Lord Wolsey’s chambers were grander than Middle City and the City of the Mountain put together. The central room was round and had a long table for dining at its centre, the walls were decorated with banners in the Wolsey colours. A spiral staircase took Lind to her room at the top of the tower, while Guth and Colm had rooms below hers. There were five rooms altogether and Lind supposed Lord Wolsey had a lot of guests. Her room consisted of a table, although Colm called it a desk, and a large feather bed. Lind had only slept in a bed a handful of times, but never had she slept in a bed so soft. Lying on it was almost unbearable. There was a large wardrobe, as Colm called it, where she should put her clothes, though Lind explained that she only had the clothes she wore. The room was otherwise sparse. It had none of the decorations that the dining room had, though Colm explained it was due to Lord Wolsey’s recent death. He left her to settle into her room, taking Guth with him.
It was hot, not as hot as the throne room, but still too hot for Lind’s liking. She went to the window and perched on the stone sill. A cool breeze blew around her face as she looked at the yard far below. She liked being so high up, it was the perfect vantage point. No one could reach Azule Tower without Lind seeing them. She didn’t trust these Southerners yet, not even Colm. He was a good man, that much was certain, but he was also a man of honour, bound to the crown. A knock at her door caught her attention.
“Enter,” she said.
She thought it sounded stupid, but that was how the Southerners did things. She watched as the door opened and the two Lords from the throne room stepped into her room. She had already forgotten their names. The tall one bowed with a thin smile, the short one simply inclined his head.
“Forgive the intrusion, my dear,” said the tall one. “I am Lord Finneas Grey, the Master of Coin and this is Lord Arwell Hallworth. We welcome you to the Blue Citadel, where we hope you shall have every comfort.”
“I don’t suppose you’ll be used to such comforts in the North,” said Lord Hallworth.
“I’d hardly call it comfort… My Lords,” said Lind. “Please, sit.”
The two men each took a seat in front of the desk and turned them towards Lind. Lord Grey was giving her a very odd look, while Lord Hallworth grinned at her. The two men might have been similar ages, though Lind couldn’t tell. Lord Hallworth’s hair was red, but thinning, while Lord Grey has a full head of curled black hair. The hair at his temples had turned grey; Lind liked the look of it.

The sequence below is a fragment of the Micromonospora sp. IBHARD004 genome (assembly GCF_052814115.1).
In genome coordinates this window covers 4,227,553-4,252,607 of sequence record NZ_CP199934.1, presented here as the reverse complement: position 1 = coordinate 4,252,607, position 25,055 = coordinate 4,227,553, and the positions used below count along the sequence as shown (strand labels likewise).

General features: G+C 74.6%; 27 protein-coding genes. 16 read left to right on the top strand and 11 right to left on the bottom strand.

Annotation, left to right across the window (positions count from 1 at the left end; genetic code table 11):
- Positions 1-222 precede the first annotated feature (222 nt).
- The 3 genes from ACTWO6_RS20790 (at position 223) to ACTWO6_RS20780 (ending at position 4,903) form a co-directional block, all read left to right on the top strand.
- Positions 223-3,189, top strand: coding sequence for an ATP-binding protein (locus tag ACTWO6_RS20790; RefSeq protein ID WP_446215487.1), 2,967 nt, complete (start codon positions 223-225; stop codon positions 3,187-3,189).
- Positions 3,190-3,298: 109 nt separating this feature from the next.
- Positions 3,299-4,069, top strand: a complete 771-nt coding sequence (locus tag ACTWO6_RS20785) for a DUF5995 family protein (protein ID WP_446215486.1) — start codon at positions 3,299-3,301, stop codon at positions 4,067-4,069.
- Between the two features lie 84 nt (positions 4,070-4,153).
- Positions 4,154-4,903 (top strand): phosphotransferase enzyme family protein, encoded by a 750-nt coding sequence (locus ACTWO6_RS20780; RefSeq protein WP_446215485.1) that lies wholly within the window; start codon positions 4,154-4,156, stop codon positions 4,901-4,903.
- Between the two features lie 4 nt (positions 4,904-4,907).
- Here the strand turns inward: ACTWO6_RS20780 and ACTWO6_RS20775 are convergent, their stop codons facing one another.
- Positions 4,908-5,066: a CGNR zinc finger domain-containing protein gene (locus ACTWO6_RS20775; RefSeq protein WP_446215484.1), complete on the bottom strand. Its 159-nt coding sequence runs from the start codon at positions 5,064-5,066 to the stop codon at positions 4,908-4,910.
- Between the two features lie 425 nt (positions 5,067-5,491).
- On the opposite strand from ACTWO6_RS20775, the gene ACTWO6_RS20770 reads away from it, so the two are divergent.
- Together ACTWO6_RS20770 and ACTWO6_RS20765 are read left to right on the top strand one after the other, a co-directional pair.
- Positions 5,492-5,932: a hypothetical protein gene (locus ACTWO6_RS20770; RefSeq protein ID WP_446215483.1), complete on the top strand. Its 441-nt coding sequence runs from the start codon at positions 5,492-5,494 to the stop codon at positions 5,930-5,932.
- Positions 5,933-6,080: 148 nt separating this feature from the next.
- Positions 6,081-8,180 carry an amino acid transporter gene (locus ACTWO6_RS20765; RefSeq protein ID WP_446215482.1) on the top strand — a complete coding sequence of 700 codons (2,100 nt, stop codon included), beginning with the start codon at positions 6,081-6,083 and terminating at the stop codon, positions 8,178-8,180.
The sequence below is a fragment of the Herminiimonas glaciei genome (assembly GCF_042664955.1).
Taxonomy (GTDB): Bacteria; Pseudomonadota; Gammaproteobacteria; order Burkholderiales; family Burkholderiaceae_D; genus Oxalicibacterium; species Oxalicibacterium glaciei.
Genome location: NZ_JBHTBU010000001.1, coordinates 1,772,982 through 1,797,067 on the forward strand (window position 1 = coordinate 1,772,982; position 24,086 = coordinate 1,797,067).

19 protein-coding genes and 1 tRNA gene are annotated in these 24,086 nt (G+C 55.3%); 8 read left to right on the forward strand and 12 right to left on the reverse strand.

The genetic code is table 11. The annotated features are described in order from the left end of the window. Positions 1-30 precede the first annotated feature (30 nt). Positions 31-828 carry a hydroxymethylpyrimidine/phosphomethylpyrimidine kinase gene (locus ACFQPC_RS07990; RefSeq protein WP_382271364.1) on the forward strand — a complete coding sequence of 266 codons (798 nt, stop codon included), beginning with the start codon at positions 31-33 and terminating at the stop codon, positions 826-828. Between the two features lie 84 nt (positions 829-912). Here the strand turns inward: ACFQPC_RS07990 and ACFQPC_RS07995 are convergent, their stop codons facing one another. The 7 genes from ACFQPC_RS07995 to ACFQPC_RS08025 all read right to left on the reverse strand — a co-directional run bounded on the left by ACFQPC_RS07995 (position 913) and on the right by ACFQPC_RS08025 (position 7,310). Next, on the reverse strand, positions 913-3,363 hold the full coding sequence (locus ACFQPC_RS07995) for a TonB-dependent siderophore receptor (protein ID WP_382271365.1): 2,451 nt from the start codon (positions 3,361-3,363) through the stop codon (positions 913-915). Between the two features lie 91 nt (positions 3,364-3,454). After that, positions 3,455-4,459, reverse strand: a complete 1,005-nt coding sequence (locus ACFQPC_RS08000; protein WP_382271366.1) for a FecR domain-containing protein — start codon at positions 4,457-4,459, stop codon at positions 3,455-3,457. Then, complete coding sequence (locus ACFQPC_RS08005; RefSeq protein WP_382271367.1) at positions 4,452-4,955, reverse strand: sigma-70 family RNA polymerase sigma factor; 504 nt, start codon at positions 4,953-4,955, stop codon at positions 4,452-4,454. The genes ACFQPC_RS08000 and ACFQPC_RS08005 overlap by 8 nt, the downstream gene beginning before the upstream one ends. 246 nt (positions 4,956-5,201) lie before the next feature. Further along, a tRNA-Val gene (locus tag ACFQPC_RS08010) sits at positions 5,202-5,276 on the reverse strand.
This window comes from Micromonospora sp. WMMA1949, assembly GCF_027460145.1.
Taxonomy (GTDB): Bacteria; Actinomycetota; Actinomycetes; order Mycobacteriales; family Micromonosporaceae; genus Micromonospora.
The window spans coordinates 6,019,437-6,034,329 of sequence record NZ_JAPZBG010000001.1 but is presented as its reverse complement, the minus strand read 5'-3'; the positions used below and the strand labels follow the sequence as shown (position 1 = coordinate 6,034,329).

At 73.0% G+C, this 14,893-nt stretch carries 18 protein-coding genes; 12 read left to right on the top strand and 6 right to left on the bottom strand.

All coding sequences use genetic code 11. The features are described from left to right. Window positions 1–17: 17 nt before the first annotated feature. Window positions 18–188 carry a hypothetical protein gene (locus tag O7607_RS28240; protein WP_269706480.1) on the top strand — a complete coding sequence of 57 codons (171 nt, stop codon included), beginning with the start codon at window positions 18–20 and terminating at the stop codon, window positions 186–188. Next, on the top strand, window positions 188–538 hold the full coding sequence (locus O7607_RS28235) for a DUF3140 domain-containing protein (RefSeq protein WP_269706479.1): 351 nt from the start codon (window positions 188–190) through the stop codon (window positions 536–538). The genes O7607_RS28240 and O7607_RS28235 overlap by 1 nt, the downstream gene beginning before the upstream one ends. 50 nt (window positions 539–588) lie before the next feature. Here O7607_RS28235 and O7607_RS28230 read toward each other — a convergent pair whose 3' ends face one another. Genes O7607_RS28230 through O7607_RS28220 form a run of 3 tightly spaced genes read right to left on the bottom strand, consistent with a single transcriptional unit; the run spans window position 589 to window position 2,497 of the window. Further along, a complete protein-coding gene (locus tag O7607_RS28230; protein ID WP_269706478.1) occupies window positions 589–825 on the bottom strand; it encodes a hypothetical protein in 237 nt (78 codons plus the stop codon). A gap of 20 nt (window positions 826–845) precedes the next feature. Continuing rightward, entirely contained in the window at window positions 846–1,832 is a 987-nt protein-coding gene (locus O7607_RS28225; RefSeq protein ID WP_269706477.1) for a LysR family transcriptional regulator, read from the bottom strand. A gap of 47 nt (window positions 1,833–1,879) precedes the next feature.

“You do not find these rooms comfortable, my dear?” said Lord Grey.
“My name is Lind Farstrider and I am not your dear,” she said. “And this room is too hot. This whole damn land is too hot.”
“Forgive me,” Lord Grey smiled. “I meant it only as a friendly gesture. Aside from the heat, how are you finding Fyrell? Have you been here long?”
“All of twenty years.”
Lind smiled at the surprised look on Lord Grey’s face, Lord Hallworth was also smiling at him.
“First time I’ve heard it called Fyrell though,” she continued. “I like the marsh lands. Nice and cool, friendly people. Quiet too. It’s the only place my man, Guth, really likes. He’s not easy to please.”
Lord Grey managed to close his mouth and adopted a slightly disappointed expression. He cocked his head to his left.
“This Guth is your husband?”
“Husband?” Lind repeated, then she laughed. “No, no, me and Guth aren’t bound. He just took it upon himself to protect me, and here we are. What of you?”
“Regrettably I have no wife,” said Lord Grey. “I am married to my work and, alas, I must forsake the pleasures of a woman’s company.”
Lind felt uncomfortable under Lord Grey’s strange gaze, until Lord Hallworth spoke.
“I too have no wife,” he nodded, feigning sadness. “Married to my work, like my good friend here. Thankfully, I discovered brothels.”
Lord Hallworth grinned as his companion glared at him. Lind laughed. She had no love of brothels, but she could not deny that Lord Hallworth had made her feel much more comfortable after Lord Grey’s staring.
“Forgive my friend,” Lord Grey said. “Arwell has not learnt the same manners as myself and others of nobility. I assure you that we are not all as rude as he.”
“Nor as handsome,” Lord Hallworth added. “Come now, Finneas, we’ve intruded on Lind’s hospitalities for too long. Your wife will be wondering where you’ve got to.”
He stood and grinned at Lind. He walked over to her as Lord Grey rose from his seat and held out his hand. She took it and gave a firm shake as she had seen other Southerners do. He waited by the door as Lord Grey approached her. The tall man rested his hand on her knee and smiled.
“If you should ever need anything, you must not hesitate to ask us,” he said.
“But please hesitate to ask me,” said Lord Hallworth. “I’m sure Finneas would love to be your dogsbody.”
Lord Grey pretended not to hear and kept staring at Lind, making her more and more uncomfortable, which wasn’t an easy thing to do. She looked to his hand on her knee and then back to him and drew her dagger.
“Actually, there is one thing I need,” she smiled, and rested the dagger on Lord Grey’s wrist. “I need you to take your hand off my leg, and if you don’t I might just cut it off. Think you can do that?”
Lord Grey swallowed and nodded, removing his hand and letting it drop to his side. Lind could hear Lord Hallworth sniggering by the door.
“It’s been a pleasure, My Lords,” she said, bowing her head.
The two Lords bowed and left, one looking somewhere between disgusted and terrified, the other barely able to contain his laughter. Lind settled back on the sill and smiled to herself. Now she thought she might like it here after all.
© Jessica Wiles, 2013